The `Biggest Political Fund-Raiser in History' Lifts Bradley

By Dejevsky, Mary | The Independent (London, England), November 15, 1999 | Go to article overview
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The `Biggest Political Fund-Raiser in History' Lifts Bradley


Dejevsky, Mary, The Independent (London, England)


LUMINARIES FROM the world of professional basketball converged on New York's Madison Square Garden yesterday to support one of their own and wallow in purposeful nostalgia for a bygone age in the hope of making a mark on America's future. The event, "Back to the Garden" was a rally and celebration for Bill Bradley, the Democratic presidential contender and former basketball star whose strong showing in early campaigning has given Vice-President Al Gore the scare of his career.

One of the biggest - perhaps the biggest - political fund- raisers ever held, raising $1m-$2m (pounds 600,000-pounds 1.2m) for Mr Bradley's election war chest, it was also a far cry from the black-tie dinners where politicians commonly raise money. Dress informally and wear trainers were the instructions to Bradley backers, who had paid up to $1,000 apiece to stand on the court where Bill Bradley once played and where his number, 24, still hangs. The biggest contributors were invited to "shoot hoops" with the stars - present and past. So were selected local schoolchildren, who had entered a campaign-sponsored competition to say what they would do if they ever became president.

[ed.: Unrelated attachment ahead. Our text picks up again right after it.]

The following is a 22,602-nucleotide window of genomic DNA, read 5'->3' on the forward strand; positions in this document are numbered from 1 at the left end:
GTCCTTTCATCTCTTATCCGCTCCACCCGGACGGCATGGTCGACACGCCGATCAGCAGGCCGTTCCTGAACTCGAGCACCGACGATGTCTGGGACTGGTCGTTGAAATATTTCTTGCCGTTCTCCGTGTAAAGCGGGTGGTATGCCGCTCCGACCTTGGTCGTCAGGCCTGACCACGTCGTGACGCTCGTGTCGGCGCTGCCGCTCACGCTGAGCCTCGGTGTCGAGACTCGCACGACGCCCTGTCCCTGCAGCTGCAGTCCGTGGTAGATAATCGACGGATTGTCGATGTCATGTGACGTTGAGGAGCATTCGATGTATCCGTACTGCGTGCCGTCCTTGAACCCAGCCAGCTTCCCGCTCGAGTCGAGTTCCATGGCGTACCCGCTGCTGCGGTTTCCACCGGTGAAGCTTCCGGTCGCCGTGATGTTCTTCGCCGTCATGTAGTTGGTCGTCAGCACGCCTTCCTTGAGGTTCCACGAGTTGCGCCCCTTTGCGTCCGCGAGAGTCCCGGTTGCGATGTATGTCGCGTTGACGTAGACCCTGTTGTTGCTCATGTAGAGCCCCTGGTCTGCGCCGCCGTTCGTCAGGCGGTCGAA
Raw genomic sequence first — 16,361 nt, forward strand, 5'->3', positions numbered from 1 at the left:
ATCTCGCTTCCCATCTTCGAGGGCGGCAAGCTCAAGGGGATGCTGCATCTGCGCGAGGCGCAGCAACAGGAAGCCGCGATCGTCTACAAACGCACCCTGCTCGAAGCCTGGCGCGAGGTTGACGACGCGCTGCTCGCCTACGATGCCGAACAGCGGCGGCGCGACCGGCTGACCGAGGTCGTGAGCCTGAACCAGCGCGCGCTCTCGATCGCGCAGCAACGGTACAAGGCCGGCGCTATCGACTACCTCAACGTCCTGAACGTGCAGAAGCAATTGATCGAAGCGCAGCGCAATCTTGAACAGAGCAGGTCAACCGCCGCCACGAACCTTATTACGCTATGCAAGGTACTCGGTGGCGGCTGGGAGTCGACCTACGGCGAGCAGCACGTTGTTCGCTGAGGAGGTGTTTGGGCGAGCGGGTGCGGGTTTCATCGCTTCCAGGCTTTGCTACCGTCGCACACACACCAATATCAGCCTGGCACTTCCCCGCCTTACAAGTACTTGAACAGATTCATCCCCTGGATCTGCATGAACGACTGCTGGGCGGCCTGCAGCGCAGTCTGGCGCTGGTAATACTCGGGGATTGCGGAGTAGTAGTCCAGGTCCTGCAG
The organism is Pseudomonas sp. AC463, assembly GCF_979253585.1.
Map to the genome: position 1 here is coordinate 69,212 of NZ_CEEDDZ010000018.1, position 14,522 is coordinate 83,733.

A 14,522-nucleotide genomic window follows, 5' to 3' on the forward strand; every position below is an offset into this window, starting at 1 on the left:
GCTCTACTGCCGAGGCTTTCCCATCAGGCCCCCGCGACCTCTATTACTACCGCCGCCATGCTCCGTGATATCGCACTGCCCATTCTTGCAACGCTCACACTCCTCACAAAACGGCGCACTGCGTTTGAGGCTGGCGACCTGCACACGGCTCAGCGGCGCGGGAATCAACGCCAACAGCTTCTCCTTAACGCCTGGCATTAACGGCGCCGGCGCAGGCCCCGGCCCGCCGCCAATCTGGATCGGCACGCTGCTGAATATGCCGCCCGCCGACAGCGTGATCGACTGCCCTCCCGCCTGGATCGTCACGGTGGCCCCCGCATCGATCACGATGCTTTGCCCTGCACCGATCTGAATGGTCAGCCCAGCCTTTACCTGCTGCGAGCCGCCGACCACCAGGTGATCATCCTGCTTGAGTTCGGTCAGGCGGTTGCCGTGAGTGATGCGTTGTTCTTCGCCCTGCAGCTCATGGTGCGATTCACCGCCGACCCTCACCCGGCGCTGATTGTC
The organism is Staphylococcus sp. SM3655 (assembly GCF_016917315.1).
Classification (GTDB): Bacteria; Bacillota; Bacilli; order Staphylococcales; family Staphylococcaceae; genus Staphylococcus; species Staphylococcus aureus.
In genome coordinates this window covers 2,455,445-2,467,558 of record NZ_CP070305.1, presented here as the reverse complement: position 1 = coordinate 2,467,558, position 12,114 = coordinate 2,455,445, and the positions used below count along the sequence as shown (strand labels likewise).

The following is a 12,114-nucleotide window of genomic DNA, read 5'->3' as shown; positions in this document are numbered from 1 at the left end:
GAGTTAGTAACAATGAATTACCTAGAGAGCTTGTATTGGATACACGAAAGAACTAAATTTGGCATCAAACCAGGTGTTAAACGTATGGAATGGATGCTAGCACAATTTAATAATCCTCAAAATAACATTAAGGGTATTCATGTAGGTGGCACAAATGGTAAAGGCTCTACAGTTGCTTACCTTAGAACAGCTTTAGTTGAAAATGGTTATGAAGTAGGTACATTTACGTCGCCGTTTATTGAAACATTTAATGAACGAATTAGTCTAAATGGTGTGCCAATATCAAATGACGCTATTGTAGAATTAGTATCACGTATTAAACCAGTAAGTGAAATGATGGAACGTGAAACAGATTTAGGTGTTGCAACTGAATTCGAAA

Many of Mr Bradley's former teammates in the Knicks, the New York team he played for from 1967 to 1977, returned to the Garden to support "Dollar Bill", as he was then called because of his legendary earnings. But they were also joined by many former opponents, including arch-rivals from the Boston Celtics, Bill Russell and John Havlicek. "Remember," said Mr Bradley's spokesman, Eric Hauser, "that a lot of these guys actually played against him." The new face of the sport was also represented with the presence of several leading female players.

In the Bradley campaign, the event was seen as crucial test to gauge whether their candidate could break out beyond his natural constituency - white men of a certain age, sports fans, and north- eastern liberals.

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